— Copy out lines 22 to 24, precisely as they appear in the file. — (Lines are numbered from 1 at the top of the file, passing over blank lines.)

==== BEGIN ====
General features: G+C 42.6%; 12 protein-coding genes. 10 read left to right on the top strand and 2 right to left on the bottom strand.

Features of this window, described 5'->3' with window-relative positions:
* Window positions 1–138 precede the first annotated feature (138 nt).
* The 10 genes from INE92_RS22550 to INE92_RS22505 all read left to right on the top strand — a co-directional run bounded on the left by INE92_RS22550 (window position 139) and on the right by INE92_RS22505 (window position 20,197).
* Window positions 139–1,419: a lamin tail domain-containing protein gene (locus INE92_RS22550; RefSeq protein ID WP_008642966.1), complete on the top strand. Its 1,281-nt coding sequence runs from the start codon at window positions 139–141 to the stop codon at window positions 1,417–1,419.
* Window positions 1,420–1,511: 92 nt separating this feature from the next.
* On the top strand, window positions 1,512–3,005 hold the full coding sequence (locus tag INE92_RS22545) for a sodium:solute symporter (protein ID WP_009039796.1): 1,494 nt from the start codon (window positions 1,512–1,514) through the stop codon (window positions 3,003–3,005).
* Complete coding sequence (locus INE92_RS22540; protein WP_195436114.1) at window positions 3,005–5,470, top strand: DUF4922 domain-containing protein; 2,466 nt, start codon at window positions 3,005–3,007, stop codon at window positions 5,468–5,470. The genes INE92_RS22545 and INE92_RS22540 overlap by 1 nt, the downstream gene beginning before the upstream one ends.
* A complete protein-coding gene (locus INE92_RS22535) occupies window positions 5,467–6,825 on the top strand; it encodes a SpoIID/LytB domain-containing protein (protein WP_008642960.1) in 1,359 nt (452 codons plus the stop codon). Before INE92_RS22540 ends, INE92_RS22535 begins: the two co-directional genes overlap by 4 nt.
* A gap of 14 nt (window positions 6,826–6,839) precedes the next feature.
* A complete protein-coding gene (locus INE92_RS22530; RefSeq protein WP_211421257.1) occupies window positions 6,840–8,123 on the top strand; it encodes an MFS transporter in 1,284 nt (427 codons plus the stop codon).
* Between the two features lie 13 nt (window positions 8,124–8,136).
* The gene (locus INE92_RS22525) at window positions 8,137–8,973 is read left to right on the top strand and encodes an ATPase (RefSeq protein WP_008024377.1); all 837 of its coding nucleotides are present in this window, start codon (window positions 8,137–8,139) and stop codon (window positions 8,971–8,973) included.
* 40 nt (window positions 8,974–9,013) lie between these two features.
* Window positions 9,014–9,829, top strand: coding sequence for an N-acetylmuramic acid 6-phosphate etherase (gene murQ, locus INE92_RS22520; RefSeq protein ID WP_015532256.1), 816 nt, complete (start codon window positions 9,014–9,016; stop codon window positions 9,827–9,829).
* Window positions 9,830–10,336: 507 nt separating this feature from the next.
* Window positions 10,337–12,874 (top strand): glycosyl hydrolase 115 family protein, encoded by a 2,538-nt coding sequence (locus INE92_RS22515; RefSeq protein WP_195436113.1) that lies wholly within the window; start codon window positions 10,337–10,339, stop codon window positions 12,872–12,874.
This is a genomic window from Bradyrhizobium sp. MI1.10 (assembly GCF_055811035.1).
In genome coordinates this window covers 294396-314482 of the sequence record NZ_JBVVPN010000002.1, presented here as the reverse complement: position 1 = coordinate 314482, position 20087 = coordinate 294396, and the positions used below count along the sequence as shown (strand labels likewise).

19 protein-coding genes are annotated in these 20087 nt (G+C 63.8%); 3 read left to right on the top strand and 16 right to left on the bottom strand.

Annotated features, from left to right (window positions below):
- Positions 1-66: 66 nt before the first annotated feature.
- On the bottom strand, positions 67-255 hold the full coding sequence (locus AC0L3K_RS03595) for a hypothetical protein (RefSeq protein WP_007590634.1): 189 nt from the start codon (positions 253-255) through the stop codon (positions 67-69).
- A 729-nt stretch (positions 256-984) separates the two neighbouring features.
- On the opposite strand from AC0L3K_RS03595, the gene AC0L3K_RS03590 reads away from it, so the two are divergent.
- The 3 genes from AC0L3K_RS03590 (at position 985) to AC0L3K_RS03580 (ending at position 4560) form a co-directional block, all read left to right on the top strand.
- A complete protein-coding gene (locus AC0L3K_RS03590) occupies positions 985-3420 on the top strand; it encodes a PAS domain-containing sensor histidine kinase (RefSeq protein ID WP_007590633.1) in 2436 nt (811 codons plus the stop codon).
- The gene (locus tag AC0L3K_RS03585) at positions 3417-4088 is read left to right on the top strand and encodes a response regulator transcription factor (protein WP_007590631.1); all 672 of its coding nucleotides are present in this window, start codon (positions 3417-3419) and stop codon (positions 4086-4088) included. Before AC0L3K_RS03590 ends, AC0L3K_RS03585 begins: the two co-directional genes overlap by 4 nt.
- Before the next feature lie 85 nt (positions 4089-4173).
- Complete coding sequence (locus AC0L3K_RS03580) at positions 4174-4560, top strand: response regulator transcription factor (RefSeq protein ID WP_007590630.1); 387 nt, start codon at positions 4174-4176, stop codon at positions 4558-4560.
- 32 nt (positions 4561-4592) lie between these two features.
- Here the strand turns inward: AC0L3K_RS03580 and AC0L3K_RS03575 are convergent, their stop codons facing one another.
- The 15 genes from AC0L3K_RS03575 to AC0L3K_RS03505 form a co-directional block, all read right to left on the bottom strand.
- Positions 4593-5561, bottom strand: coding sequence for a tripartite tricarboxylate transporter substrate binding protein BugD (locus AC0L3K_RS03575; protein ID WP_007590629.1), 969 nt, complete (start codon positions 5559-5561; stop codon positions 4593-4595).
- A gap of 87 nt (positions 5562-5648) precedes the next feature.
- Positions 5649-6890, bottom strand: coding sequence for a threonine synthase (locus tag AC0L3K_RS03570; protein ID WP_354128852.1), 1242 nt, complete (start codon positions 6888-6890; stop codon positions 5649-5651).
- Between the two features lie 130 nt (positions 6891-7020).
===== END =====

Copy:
- Positions 1-66: 66 nt before the first annotated feature.
- On the bottom strand, positions 67-255 hold the full coding sequence (locus AC0L3K_RS03595) for a hypothetical protein (RefSeq protein WP_007590634.1): 189 nt from the start codon (positions 253-255) through the stop codon (positions 67-69).
- A 729-nt stretch (positions 256-984) separates the two neighbouring features.